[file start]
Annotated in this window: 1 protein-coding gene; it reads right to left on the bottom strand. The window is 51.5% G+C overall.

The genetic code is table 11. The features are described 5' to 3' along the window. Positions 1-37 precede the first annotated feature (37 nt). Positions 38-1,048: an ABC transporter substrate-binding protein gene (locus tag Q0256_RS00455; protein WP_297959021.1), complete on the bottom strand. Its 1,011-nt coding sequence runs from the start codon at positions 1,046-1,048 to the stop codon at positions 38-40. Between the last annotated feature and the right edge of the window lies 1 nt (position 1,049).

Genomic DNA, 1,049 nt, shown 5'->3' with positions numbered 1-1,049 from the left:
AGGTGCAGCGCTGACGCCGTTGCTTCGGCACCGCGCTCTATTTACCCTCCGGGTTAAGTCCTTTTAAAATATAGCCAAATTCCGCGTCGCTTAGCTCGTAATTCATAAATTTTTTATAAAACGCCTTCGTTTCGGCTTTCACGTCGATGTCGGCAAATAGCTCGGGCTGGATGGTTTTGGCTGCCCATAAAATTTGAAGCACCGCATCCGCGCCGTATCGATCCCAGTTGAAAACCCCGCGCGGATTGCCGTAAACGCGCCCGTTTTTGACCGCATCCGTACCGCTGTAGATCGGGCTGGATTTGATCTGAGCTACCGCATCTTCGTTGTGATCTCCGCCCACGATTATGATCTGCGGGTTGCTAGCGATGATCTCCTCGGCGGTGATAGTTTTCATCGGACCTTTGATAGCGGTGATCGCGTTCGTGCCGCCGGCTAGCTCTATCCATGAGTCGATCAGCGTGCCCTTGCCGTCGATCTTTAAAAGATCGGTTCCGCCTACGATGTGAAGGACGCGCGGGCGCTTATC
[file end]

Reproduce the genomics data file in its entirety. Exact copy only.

Annotated in this window: 1 protein-coding gene; it reads right to left on the bottom strand. The window is 51.5% G+C overall.

The genetic code is table 11. The features are described 5' to 3' along the window. Positions 1-37 precede the first annotated feature (37 nt). Positions 38-1,048: an ABC transporter substrate-binding protein gene (locus tag Q0256_RS00455; protein WP_297959021.1), complete on the bottom strand. Its 1,011-nt coding sequence runs from the start codon at positions 1,046-1,048 to the stop codon at positions 38-40. Between the last annotated feature and the right edge of the window lies 1 nt (position 1,049).

Genomic DNA, 1,049 nt, shown 5'->3' with positions numbered 1-1,049 from the left:
AGGTGCAGCGCTGACGCCGTTGCTTCGGCACCGCGCTCTATTTACCCTCCGGGTTAAGTCCTTTTAAAATATAGCCAAATTCCGCGTCGCTTAGCTCGTAATTCATAAATTTTTTATAAAACGCCTTCGTTTCGGCTTTCACGTCGATGTCGGCAAATAGCTCGGGCTGGATGGTTTTGGCTGCCCATAAAATTTGAAGCACCGCATCCGCGCCGTATCGATCCCAGTTGAAAACCCCGCGCGGATTGCCGTAAACGCGCCCGTTTTTGACCGCATCCGTACCGCTGTAGATCGGGCTGGATTTGATCTGAGCTACCGCATCTTCGTTGTGATCTCCGCCCACGATTATGATCTGCGGGTTGCTAGCGATGATCTCCTCGGCGGTGATAGTTTTCATCGGACCTTTGATAGCGGTGATCGCGTTCGTGCCGCCGGCTAGCTCTATCCATGAGTCGATCAGCGTGCCCTTGCCGTCGATCTTTAAAAGATCGGTTCCGCCTACGATGTGAAGGACGCGCGGGCGCTTATC